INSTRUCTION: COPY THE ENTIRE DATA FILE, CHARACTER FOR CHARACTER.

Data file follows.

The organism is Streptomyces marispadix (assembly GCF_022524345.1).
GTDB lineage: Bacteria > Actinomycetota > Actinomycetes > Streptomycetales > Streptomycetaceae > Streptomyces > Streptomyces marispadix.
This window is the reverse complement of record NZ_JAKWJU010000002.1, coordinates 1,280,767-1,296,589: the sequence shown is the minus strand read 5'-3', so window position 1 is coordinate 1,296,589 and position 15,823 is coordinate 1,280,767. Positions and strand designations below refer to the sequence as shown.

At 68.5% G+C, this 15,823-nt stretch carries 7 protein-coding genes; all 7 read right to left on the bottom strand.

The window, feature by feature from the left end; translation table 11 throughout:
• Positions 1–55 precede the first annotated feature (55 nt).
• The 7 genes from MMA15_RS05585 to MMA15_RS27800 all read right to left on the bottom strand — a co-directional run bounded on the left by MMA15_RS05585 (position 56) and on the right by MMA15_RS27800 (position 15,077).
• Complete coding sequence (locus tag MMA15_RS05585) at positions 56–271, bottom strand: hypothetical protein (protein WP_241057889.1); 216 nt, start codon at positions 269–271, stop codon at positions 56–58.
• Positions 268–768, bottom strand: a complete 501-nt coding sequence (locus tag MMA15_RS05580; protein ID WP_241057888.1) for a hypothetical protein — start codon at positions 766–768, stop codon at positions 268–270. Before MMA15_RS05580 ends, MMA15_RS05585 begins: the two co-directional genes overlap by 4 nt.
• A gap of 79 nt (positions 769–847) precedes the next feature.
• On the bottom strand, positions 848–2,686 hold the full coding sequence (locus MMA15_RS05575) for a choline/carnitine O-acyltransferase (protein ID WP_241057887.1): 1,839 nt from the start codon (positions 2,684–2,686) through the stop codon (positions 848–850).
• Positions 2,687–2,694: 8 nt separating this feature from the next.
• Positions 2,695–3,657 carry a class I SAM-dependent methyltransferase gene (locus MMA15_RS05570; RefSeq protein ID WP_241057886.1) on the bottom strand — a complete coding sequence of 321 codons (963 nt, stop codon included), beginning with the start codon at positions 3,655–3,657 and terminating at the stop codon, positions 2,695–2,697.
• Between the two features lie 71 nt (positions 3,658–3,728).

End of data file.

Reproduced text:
The organism is Streptomyces marispadix (assembly GCF_022524345.1).
GTDB lineage: Bacteria > Actinomycetota > Actinomycetes > Streptomycetales > Streptomycetaceae > Streptomyces > Streptomyces marispadix.
This window is the reverse complement of record NZ_JAKWJU010000002.1, coordinates 1,280,767-1,296,589: the sequence shown is the minus strand read 5'-3', so window position 1 is coordinate 1,296,589 and position 15,823 is coordinate 1,280,767. Positions and strand designations below refer to the sequence as shown.

At 68.5% G+C, this 15,823-nt stretch carries 7 protein-coding genes; all 7 read right to left on the bottom strand.

The window, feature by feature from the left end; translation table 11 throughout:
• Positions 1–55 precede the first annotated feature (55 nt).
• The 7 genes from MMA15_RS05585 to MMA15_RS27800 all read right to left on the bottom strand — a co-directional run bounded on the left by MMA15_RS05585 (position 56) and on the right by MMA15_RS27800 (position 15,077).
• Complete coding sequence (locus tag MMA15_RS05585) at positions 56–271, bottom strand: hypothetical protein (protein WP_241057889.1); 216 nt, start codon at positions 269–271, stop codon at positions 56–58.
• Positions 268–768, bottom strand: a complete 501-nt coding sequence (locus tag MMA15_RS05580; protein ID WP_241057888.1) for a hypothetical protein — start codon at positions 766–768, stop codon at positions 268–270. Before MMA15_RS05580 ends, MMA15_RS05585 begins: the two co-directional genes overlap by 4 nt.
• A gap of 79 nt (positions 769–847) precedes the next feature.
• On the bottom strand, positions 848–2,686 hold the full coding sequence (locus MMA15_RS05575) for a choline/carnitine O-acyltransferase (protein ID WP_241057887.1): 1,839 nt from the start codon (positions 2,684–2,686) through the stop codon (positions 848–850).
• Positions 2,687–2,694: 8 nt separating this feature from the next.
• Positions 2,695–3,657 carry a class I SAM-dependent methyltransferase gene (locus MMA15_RS05570; RefSeq protein ID WP_241057886.1) on the bottom strand — a complete coding sequence of 321 codons (963 nt, stop codon included), beginning with the start codon at positions 3,655–3,657 and terminating at the stop codon, positions 2,695–2,697.
• Between the two features lie 71 nt (positions 3,658–3,728).